Dividing up property is one of the main reasons to talk with a divorce attorney as you head toward the end of your marriage. Each state has its own processes, but most systems fall into one of two categories: common law and community property. Let's examine what the implications are and how each works.
In a common-law system, all assets acquired during the marriage by one person are considered theirs unless there is evidence to the contrary. For example, if you purchased a vehicle with credit in your name and the title has your name, a common-law state would say the vehicle was yours.
The flip side of the equation would be something like a joint checking account. Suppose a couple had an account that was set up so both of them could sign checks. In that scenario, the funds in the account would be considered marital property and have to be split equitably.
9 U.S. states employ the community property system, and Alaska allows couples to "opt in" to using the community property standard. Notably, two of the biggest states, Texas and California, are community property states, so a lot of Americans are governed by this system even though fewer states use it.
In these states, the reverse assumption is made about property acquired during the marriage. Unless there is evidence to the contrary, all property is assumed to be marital property held jointly between the two people. There are several exceptions for things like the proceeds of injury settlements, inheritances, some types of gifts and, oddly enough, money earned in a common-law state.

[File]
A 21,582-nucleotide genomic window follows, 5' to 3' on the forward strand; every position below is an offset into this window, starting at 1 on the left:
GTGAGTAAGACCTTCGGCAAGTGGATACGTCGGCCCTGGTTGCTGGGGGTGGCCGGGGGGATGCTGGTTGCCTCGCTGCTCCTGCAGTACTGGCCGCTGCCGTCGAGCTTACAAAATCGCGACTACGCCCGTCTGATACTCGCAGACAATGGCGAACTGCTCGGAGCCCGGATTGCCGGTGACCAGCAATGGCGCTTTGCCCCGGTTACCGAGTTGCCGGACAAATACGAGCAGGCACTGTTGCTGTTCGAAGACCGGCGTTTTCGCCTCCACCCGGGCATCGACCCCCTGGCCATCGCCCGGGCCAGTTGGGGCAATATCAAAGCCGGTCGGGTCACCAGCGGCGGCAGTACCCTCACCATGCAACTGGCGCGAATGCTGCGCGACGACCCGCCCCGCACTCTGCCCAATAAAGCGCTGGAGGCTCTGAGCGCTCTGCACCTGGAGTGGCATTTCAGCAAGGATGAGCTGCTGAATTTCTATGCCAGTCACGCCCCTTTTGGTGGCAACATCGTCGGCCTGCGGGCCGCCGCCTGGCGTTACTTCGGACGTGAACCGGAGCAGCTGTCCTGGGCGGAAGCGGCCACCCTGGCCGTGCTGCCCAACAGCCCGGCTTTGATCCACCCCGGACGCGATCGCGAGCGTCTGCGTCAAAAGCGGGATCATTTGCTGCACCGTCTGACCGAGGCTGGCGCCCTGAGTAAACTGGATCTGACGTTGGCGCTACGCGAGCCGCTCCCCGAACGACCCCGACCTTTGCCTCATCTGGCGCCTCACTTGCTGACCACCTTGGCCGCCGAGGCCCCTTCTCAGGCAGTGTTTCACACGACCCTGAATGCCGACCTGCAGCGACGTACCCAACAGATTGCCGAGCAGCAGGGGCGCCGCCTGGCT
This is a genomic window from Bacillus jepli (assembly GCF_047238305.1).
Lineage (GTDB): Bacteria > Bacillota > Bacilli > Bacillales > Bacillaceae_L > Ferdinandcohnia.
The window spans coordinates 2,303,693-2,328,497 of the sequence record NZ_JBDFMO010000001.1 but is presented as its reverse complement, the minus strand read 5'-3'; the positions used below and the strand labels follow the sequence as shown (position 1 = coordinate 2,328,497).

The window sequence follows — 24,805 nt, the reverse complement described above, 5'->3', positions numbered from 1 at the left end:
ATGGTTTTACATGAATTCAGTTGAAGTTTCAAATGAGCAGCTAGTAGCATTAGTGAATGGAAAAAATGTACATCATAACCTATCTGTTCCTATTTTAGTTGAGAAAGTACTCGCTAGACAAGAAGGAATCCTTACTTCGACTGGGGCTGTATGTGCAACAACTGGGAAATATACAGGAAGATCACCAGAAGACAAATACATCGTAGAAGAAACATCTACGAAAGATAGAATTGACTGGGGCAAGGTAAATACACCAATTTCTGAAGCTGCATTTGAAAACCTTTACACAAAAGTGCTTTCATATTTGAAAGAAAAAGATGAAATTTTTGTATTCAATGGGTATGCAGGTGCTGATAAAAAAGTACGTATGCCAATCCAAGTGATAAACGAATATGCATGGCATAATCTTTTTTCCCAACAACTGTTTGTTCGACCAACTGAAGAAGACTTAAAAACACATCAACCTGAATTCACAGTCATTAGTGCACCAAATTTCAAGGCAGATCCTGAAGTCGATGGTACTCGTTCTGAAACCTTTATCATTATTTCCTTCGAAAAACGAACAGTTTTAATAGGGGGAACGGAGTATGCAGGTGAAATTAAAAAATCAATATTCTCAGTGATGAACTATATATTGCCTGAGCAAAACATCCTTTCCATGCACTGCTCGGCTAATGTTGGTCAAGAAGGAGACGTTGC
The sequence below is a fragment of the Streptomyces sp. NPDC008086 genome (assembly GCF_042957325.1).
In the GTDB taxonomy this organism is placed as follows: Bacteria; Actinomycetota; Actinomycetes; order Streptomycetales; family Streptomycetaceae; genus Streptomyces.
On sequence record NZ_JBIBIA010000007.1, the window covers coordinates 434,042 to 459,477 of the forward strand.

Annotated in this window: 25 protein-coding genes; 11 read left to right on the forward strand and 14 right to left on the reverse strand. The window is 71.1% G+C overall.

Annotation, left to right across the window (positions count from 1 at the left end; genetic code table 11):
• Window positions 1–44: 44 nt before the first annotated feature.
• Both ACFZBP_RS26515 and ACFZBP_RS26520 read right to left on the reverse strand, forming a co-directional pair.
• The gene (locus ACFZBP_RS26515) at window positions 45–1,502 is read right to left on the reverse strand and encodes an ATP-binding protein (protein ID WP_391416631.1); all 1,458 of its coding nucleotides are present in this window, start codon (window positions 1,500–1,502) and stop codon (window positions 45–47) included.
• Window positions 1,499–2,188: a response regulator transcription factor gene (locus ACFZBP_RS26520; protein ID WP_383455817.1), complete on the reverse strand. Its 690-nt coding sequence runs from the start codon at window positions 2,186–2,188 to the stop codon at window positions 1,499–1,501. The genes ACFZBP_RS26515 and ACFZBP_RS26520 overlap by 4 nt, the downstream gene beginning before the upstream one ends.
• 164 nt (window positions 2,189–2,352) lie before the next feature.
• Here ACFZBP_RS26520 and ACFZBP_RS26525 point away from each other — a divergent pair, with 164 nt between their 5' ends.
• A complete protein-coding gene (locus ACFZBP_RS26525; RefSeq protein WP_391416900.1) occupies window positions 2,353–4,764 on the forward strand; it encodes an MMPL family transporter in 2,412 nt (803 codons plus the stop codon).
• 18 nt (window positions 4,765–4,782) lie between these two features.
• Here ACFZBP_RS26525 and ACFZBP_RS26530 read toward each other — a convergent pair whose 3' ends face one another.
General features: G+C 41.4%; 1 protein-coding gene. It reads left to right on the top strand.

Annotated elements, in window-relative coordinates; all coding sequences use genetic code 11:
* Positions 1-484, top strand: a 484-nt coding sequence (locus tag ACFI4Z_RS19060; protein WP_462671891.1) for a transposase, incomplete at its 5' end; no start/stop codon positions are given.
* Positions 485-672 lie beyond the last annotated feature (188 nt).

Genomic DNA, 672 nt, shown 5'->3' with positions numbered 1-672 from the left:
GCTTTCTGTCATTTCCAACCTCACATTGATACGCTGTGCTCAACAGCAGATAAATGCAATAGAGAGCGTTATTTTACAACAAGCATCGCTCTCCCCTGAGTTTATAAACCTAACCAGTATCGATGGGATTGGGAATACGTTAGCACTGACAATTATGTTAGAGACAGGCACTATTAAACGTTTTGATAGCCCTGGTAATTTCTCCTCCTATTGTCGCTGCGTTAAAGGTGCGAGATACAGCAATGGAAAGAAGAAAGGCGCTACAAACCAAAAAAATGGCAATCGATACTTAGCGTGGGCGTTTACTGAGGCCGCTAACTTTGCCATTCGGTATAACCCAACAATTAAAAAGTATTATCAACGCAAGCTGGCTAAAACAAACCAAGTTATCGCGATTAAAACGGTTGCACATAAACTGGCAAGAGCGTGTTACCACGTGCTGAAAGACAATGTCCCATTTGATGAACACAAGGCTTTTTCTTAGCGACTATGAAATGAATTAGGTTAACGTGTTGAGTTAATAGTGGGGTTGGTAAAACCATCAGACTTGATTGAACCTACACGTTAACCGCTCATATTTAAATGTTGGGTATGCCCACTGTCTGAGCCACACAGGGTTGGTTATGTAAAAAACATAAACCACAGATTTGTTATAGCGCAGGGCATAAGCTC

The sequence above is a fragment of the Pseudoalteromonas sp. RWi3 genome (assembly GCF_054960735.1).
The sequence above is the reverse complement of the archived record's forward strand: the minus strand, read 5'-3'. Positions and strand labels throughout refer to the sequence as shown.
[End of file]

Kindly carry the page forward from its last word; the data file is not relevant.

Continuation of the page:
In most states, property is distributed equitably. This is not the same as equal distribution. Instead, equitable distribution focuses on providing a fair portion of the marital property to each spouse. For example, one might have medical issues, and the court may find it equitable to give them more of the property to take care of their needs. However, some states tend toward equal distribution, splitting jointly held property 50-50.
One of the stronger pieces of evidence to the contrary regarding property distribution is a pre-marital agreement. By overtly assigning certain money and properties to each partner, these agreements are designed to protect the signers' interests.
You can, if you want, enter into a divorce agreement, too. Rather than depending on the court to sort things you, you and your ex can simply sign off on a different distribution.
To learn more, contact a divorce attorney.